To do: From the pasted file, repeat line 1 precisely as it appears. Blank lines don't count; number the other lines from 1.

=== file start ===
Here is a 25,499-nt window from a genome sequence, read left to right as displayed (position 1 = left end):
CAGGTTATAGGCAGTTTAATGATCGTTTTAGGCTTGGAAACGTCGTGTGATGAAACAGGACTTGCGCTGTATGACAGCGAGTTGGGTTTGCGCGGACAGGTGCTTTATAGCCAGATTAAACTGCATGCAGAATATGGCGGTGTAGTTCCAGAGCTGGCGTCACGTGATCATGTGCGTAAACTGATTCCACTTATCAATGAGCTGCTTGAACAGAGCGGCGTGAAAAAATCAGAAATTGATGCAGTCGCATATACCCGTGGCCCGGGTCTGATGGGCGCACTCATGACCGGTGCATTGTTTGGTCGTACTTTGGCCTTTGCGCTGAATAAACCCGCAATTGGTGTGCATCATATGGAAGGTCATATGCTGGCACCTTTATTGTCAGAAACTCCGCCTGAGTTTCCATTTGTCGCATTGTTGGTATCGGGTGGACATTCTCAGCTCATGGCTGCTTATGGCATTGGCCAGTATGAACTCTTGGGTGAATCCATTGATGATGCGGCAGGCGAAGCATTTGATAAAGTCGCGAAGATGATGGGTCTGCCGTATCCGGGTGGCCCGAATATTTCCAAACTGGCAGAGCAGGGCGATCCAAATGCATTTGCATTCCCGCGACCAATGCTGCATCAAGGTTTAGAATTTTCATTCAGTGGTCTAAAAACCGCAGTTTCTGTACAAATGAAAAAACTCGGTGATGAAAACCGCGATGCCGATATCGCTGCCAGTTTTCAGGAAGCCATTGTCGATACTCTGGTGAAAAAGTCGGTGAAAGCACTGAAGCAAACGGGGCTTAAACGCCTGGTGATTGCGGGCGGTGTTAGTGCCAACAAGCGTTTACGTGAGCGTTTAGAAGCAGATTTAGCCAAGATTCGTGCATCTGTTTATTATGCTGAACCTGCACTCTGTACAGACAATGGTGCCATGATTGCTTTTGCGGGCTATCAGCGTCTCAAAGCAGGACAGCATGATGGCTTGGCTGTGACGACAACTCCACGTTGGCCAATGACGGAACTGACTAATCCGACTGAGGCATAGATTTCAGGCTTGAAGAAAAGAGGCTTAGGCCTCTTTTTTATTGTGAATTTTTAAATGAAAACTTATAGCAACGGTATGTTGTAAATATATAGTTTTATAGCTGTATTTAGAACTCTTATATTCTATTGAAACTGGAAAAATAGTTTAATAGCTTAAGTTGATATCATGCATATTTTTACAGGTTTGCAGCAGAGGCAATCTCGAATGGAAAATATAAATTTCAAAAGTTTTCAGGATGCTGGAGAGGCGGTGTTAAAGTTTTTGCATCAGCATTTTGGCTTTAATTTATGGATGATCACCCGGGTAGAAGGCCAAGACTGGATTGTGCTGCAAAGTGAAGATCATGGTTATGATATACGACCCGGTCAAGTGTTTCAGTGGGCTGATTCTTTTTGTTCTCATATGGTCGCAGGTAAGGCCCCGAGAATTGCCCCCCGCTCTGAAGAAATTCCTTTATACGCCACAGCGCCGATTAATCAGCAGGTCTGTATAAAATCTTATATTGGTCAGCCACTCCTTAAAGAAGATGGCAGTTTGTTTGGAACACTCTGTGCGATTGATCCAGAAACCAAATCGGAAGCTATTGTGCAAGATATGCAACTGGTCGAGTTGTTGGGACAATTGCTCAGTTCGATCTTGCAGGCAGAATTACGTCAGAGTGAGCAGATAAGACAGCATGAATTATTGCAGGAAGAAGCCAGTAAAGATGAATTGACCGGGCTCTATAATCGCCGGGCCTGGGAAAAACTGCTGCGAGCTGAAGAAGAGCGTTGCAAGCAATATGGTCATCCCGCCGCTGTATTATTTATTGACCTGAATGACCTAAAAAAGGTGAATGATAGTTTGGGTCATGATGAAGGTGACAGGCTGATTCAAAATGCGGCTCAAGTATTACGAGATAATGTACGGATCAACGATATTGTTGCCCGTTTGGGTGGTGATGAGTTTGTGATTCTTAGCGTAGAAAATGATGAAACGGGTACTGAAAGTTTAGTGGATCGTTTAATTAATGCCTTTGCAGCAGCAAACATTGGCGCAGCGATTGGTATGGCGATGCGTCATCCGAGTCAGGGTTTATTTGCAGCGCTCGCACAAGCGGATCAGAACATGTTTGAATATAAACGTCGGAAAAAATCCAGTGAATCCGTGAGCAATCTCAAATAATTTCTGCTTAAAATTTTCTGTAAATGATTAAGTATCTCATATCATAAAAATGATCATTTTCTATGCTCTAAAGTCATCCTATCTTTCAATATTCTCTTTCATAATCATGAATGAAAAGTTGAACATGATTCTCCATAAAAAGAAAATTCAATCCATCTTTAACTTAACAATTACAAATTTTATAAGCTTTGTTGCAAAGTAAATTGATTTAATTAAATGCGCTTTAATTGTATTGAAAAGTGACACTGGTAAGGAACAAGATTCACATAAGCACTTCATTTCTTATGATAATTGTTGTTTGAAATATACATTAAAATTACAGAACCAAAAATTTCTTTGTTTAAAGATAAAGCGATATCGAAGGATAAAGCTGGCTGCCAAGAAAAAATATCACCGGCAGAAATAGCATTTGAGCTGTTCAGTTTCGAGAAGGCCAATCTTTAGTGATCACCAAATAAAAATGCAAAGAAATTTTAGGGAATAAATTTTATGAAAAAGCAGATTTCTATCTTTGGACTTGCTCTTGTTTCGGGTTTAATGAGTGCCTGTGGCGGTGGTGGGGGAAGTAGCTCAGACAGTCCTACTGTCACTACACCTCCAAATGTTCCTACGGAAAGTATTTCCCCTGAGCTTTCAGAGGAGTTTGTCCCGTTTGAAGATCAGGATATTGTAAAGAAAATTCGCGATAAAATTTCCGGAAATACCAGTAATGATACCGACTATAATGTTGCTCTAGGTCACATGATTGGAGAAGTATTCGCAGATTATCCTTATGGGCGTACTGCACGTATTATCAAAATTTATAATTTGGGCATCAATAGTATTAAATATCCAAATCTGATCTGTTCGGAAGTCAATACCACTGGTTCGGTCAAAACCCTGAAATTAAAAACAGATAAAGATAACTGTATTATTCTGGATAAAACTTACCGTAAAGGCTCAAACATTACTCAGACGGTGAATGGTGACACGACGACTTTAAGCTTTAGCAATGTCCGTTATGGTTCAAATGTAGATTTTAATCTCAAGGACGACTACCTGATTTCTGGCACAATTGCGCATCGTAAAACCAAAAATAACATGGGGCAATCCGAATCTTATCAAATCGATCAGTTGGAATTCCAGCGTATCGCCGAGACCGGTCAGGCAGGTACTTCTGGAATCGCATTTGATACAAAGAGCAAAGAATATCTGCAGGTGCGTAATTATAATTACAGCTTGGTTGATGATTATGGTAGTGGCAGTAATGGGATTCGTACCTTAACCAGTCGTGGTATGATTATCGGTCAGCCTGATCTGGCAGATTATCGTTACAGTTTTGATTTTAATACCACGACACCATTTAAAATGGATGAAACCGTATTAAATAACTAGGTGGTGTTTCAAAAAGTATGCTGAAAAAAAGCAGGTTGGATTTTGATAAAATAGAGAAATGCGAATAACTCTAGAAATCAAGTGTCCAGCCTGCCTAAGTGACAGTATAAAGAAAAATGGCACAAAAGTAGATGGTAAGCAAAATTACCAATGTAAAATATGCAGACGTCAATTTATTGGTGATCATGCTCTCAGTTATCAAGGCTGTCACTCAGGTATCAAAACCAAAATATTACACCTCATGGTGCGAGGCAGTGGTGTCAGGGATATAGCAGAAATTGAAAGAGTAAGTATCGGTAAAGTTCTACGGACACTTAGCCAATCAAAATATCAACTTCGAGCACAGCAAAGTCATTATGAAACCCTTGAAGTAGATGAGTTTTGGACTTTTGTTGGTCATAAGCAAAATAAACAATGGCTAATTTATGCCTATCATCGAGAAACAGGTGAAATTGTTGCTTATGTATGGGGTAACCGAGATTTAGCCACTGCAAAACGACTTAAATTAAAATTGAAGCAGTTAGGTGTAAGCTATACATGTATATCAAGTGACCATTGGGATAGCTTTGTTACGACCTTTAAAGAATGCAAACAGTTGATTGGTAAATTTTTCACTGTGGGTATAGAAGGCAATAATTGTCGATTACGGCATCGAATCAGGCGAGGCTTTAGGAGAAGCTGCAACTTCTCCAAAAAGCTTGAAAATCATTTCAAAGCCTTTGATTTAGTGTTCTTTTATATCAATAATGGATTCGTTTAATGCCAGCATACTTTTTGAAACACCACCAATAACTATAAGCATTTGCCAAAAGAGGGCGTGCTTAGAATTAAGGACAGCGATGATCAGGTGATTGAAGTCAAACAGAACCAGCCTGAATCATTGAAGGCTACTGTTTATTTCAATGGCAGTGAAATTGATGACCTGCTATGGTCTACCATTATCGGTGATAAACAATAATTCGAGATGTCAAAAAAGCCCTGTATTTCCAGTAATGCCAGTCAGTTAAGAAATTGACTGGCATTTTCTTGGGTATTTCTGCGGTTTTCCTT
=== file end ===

Here is a 25,499-nt window from a genome sequence, read left to right as displayed (position 1 = left end):